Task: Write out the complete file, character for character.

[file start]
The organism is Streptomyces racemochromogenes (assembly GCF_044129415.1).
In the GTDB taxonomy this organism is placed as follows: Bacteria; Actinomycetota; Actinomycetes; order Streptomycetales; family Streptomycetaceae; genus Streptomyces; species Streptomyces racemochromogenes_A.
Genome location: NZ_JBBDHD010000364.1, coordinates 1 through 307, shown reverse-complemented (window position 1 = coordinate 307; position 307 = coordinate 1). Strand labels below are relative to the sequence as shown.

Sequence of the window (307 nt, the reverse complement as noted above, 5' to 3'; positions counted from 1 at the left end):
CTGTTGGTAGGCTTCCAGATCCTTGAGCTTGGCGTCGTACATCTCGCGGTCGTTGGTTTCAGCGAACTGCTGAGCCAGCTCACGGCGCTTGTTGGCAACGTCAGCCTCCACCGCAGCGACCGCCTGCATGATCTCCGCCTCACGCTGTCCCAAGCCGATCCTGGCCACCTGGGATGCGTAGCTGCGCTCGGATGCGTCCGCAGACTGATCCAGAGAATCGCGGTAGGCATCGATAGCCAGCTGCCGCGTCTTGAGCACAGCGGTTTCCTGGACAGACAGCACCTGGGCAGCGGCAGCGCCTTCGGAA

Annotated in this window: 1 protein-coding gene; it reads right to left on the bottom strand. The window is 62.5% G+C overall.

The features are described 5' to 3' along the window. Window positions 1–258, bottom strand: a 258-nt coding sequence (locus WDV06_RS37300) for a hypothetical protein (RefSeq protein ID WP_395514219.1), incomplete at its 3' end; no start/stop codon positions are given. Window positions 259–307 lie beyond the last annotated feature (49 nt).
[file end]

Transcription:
The organism is Streptomyces racemochromogenes (assembly GCF_044129415.1).
In the GTDB taxonomy this organism is placed as follows: Bacteria; Actinomycetota; Actinomycetes; order Streptomycetales; family Streptomycetaceae; genus Streptomyces; species Streptomyces racemochromogenes_A.
Genome location: NZ_JBBDHD010000364.1, coordinates 1 through 307, shown reverse-complemented (window position 1 = coordinate 307; position 307 = coordinate 1). Strand labels below are relative to the sequence as shown.

Sequence of the window (307 nt, the reverse complement as noted above, 5' to 3'; positions counted from 1 at the left end):
CTGTTGGTAGGCTTCCAGATCCTTGAGCTTGGCGTCGTACATCTCGCGGTCGTTGGTTTCAGCGAACTGCTGAGCCAGCTCACGGCGCTTGTTGGCAACGTCAGCCTCCACCGCAGCGACCGCCTGCATGATCTCCGCCTCACGCTGTCCCAAGCCGATCCTGGCCACCTGGGATGCGTAGCTGCGCTCGGATGCGTCCGCAGACTGATCCAGAGAATCGCGGTAGGCATCGATAGCCAGCTGCCGCGTCTTGAGCACAGCGGTTTCCTGGACAGACAGCACCTGGGCAGCGGCAGCGCCTTCGGAA

Annotated in this window: 1 protein-coding gene; it reads right to left on the bottom strand. The window is 62.5% G+C overall.

The features are described 5' to 3' along the window. Window positions 1–258, bottom strand: a 258-nt coding sequence (locus WDV06_RS37300) for a hypothetical protein (RefSeq protein ID WP_395514219.1), incomplete at its 3' end; no start/stop codon positions are given. Window positions 259–307 lie beyond the last annotated feature (49 nt).